32. @dacampo:  it was called "hold Me"

  33. @dacampo: it had an awesome artist…. B. Siekowitch (I know it’s terrible spelling).

    For the same reason the iFanboys liked Seige #2 so much (Ron saying some pages of the art is burned in his mind)  I really liked Ennis/Dillon’s run.  There are so many shocking moments.

    My favorite was the last page of one of the issues where John was holding an empty box (that use to have his ace in the hole, Gabriel’s heart) with the word balloon : "Oh Shit."  Me and my friend reference that moment to this day, whenever the shit hits the fan.

    ALSO, the Premise of Preacher was based on an arc in the middle of Ennis’ run.

  34. I know I’m going on and on (never wrote these many comments) but the reason I couldn’t really get into Azarrello and Careys tenure was that each issue did rely on extended continuity of respective authors.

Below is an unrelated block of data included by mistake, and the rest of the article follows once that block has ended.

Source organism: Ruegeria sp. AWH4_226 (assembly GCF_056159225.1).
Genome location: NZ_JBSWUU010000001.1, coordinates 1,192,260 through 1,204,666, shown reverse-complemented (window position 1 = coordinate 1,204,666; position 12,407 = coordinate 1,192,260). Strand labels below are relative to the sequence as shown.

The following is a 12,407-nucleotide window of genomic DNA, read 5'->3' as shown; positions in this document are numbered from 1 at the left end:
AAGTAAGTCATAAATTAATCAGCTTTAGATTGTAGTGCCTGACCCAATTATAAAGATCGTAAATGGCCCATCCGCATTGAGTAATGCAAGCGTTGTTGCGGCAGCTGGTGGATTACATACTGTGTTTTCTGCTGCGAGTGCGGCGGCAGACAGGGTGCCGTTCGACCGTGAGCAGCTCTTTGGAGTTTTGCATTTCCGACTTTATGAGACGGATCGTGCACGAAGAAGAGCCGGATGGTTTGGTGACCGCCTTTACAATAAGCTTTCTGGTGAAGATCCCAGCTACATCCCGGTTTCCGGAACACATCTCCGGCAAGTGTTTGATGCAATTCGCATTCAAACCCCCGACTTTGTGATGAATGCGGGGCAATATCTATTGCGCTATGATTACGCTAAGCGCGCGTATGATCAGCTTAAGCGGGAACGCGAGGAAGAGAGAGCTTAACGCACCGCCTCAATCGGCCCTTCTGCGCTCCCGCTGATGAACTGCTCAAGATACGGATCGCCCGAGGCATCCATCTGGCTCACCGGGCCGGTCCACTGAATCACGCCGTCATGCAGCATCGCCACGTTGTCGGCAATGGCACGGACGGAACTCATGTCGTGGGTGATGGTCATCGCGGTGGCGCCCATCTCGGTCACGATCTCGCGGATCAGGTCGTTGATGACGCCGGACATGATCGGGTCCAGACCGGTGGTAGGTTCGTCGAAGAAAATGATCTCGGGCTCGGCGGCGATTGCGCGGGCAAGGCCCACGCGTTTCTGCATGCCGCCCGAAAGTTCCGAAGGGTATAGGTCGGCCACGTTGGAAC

Hellblazer and Sandman (and late discovery of Swamp Thing) are really what brought me back to comics in the 90’s.

  35. sorry… it was McKean.

  36. @Conor I’m a completionist to a fault.  So when I hear or read a reference that is probably in earlier material, I want to know what it is.  I guess that was my only point.